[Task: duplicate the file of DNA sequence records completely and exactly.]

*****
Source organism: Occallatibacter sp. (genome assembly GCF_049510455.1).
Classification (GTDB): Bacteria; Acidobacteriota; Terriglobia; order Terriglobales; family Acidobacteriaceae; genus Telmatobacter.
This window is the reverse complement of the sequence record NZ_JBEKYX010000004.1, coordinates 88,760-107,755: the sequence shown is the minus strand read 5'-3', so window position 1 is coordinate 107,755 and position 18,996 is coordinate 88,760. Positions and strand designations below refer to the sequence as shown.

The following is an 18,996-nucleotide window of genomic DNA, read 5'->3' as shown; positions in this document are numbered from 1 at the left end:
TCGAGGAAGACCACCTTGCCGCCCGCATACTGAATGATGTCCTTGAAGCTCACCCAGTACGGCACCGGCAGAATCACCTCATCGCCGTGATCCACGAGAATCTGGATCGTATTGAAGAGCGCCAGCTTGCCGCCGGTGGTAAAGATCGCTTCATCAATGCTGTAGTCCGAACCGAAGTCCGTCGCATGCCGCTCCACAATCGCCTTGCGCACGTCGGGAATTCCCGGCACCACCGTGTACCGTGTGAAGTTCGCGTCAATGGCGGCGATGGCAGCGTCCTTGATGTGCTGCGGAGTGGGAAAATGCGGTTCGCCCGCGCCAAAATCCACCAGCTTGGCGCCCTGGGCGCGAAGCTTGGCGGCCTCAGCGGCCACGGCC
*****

Source organism: Occallatibacter sp. (genome assembly GCF_049510455.1).
Classification (GTDB): Bacteria; Acidobacteriota; Terriglobia; order Terriglobales; family Acidobacteriaceae; genus Telmatobacter.
This window is the reverse complement of the sequence record NZ_JBEKYX010000004.1, coordinates 88,760-107,755: the sequence shown is the minus strand read 5'-3', so window position 1 is coordinate 107,755 and position 18,996 is coordinate 88,760. Positions and strand designations below refer to the sequence as shown.

The following is an 18,996-nucleotide window of genomic DNA, read 5'->3' as shown; positions in this document are numbered from 1 at the left end:
TCGAGGAAGACCACCTTGCCGCCCGCATACTGAATGATGTCCTTGAAGCTCACCCAGTACGGCACCGGCAGAATCACCTCATCGCCGTGATCCACGAGAATCTGGATCGTATTGAAGAGCGCCAGCTTGCCGCCGGTGGTAAAGATCGCTTCATCAATGCTGTAGTCCGAACCGAAGTCCGTCGCATGCCGCTCCACAATCGCCTTGCGCACGTCGGGAATTCCCGGCACCACCGTGTACCGTGTGAAGTTCGCGTCAATGGCGGCGATGGCAGCGTCCTTGATGTGCTGCGGAGTGGGAAAATGCGGTTCGCCCGCGCCAAAATCCACCAGCTTGGCGCCCTGGGCGCGAAGCTTGGCGGCCTCAGCGGCCACGGCC